By RONG REN
CHONGQING – (China Daily Show) Flamboyant politician Bo Xilai has stunned Politburo members by dramatically attempting to return to work as if nothing had happened.
The former Chongqing Party Secretary was stripped of his post earlier this month, and last night state media announced Bo had committed “serious discipline violations.” Investigators have also re-opened the case of Neil Heywood, a British businessman linked to Bo’s family who died in unusual circumstances last November.
Despite this, co-workers were shocked this morning to see Bo blithely stroll into the offices of the Chongqing Municipality Administrative Affairs Bureau, complaining that his card wasn’t working.
Bo then burst into the office of his dozing replacement Zhang Dejiang and demanded to know what he was doing.
“It was chaos,” said one eyewitness. “Zhang was stammering and sweating, and kept trying to tuck in his shirt and adjust his glasses. But Bo bitch-slapped him twice, then ordered him to pick up four lattes from downstairs – and to get a receipt this time.”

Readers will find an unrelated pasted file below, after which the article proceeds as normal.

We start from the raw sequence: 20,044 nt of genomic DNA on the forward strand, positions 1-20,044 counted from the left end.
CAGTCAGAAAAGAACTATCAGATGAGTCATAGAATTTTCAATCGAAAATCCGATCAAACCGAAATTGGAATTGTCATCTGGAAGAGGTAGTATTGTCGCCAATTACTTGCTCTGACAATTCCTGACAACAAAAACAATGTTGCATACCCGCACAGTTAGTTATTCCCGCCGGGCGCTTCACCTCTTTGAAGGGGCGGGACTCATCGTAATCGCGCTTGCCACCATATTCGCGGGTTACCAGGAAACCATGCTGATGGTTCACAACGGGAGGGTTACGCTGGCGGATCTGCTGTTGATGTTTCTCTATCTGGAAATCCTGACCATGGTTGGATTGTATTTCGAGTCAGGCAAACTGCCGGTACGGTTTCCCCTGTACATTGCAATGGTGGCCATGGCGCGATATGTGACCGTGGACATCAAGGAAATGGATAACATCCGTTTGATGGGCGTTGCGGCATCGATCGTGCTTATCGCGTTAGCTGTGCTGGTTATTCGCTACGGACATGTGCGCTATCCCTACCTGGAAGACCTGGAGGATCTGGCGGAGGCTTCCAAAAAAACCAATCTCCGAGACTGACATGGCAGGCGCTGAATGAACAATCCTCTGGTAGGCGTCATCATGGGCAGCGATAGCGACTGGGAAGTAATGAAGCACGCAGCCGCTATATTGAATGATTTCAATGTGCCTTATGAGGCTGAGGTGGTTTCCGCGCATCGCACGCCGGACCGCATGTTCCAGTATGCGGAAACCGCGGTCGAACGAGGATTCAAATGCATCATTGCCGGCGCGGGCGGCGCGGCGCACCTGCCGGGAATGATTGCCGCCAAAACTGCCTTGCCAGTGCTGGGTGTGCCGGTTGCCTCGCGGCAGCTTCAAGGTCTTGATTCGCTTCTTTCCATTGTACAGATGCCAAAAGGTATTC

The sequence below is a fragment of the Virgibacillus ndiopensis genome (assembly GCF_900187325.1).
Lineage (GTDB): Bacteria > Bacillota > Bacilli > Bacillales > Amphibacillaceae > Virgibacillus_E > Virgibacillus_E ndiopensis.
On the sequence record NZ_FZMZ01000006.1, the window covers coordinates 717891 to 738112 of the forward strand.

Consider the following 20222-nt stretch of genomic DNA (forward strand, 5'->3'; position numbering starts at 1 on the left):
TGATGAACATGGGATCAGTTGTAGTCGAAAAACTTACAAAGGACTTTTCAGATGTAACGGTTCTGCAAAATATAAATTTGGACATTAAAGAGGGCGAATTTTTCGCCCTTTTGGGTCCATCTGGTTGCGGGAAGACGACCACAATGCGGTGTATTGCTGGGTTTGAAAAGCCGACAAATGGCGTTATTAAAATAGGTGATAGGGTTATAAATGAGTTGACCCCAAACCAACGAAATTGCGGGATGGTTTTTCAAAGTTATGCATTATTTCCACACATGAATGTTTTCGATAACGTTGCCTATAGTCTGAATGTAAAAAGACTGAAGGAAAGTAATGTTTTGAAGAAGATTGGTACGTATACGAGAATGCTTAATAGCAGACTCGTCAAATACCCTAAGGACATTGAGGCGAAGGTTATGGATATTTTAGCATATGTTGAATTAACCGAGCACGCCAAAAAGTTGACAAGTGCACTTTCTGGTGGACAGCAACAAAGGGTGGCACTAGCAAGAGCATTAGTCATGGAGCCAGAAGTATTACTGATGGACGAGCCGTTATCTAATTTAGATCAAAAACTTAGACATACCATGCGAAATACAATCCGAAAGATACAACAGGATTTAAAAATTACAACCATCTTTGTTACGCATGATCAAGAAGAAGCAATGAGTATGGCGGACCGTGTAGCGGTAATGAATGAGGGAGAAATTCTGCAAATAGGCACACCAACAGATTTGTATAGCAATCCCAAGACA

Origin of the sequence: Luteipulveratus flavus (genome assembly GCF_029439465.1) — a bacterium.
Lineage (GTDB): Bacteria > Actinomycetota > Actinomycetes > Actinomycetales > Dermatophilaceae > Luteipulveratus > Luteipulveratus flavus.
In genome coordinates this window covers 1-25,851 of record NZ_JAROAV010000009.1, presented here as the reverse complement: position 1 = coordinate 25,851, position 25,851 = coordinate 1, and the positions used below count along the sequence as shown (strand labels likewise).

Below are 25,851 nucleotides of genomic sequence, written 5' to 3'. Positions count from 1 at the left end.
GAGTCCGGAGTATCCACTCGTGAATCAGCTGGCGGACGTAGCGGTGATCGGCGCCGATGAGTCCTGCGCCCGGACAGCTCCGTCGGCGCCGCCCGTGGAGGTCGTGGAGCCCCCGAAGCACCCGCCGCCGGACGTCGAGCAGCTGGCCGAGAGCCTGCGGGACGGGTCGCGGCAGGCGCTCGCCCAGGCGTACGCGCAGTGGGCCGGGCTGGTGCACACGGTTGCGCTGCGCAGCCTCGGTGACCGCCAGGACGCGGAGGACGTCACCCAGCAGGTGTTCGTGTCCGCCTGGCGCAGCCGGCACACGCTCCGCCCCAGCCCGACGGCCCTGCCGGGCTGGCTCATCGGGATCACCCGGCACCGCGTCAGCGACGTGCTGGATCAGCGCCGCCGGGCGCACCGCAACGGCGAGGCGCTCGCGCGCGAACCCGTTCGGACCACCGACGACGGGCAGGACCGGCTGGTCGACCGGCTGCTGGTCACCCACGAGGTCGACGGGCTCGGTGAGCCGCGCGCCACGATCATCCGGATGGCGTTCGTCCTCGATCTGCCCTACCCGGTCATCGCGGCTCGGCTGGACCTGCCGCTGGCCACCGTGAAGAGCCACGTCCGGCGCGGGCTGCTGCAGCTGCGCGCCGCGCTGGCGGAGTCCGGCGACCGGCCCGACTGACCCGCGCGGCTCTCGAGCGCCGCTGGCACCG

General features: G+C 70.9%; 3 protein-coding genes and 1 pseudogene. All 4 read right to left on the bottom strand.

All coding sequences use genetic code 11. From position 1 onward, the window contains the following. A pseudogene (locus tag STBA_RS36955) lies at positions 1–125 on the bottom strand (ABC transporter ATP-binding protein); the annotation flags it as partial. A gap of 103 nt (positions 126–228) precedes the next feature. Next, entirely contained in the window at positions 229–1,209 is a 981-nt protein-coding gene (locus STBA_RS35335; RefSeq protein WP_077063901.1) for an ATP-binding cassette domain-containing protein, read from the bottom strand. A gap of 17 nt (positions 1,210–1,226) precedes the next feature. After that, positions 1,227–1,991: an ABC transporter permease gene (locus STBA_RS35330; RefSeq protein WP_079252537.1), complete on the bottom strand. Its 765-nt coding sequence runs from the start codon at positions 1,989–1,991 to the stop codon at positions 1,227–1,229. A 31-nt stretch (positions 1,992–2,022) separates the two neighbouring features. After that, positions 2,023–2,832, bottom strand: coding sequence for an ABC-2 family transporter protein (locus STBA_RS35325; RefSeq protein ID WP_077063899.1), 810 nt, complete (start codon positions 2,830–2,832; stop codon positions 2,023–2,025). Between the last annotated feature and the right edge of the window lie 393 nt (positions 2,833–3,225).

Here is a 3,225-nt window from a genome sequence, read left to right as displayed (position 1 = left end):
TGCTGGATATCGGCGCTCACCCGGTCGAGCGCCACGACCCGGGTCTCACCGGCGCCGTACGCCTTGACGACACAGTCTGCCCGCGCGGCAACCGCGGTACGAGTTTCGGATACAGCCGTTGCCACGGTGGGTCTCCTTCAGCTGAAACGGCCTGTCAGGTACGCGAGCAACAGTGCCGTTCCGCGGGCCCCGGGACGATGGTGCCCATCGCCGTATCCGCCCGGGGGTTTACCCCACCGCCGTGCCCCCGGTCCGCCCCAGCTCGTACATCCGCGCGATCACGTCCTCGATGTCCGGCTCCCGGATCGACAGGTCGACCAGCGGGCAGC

Bo resumed office for a full 36 minutes.
In that short time, the charismatic Maoist ex-leader ordered all universities be closed, sacked the city’s entire Scientific Development Unit and replaced them with a team of hard-working farmers, and urged the proletariat to rise up and challenge officials for their lack of revolutionary zeal and general bourgeois sleaziness.
“We got to work immediately!” said HR manager Lucy Xiu. “I quickly launched an struggle session with my landlord and managed to get our deposit back.”
Order was restored only when a security team arrived from Beijing. After writing a short self-criticism, Bo agreed to leave but promised he’d return shortly.
“I first thought Bo had been properly restituted or maybe even pulled off a coup,” admitted one intern. “But after I checked the Internet and saw there were no rumours, I knew it was probably a hoax. Didn’t stop me from attacking my professor, though.”
Bo’s audacious move has won admirers in some quarters.
“He has the foreigner style,” said one Western-educated secretary. “I think Bo must have been trying to do a ‘George’” – a reference to the classic Seinfeld episode in which George Constanza dramatically quits his job, then attempts to bluff his way back. In China, this is sometimes known as “pulling a rehabilitated cadre after political purge.”
In the sitcom, George is eventually fired; in real life, however, Bo was wheeled out of the office in a hockey mask, strapped to a gurney, and placed in an unmarked van, where he faces months of elaborate, ritualistic and ultimately tedious interrogation.
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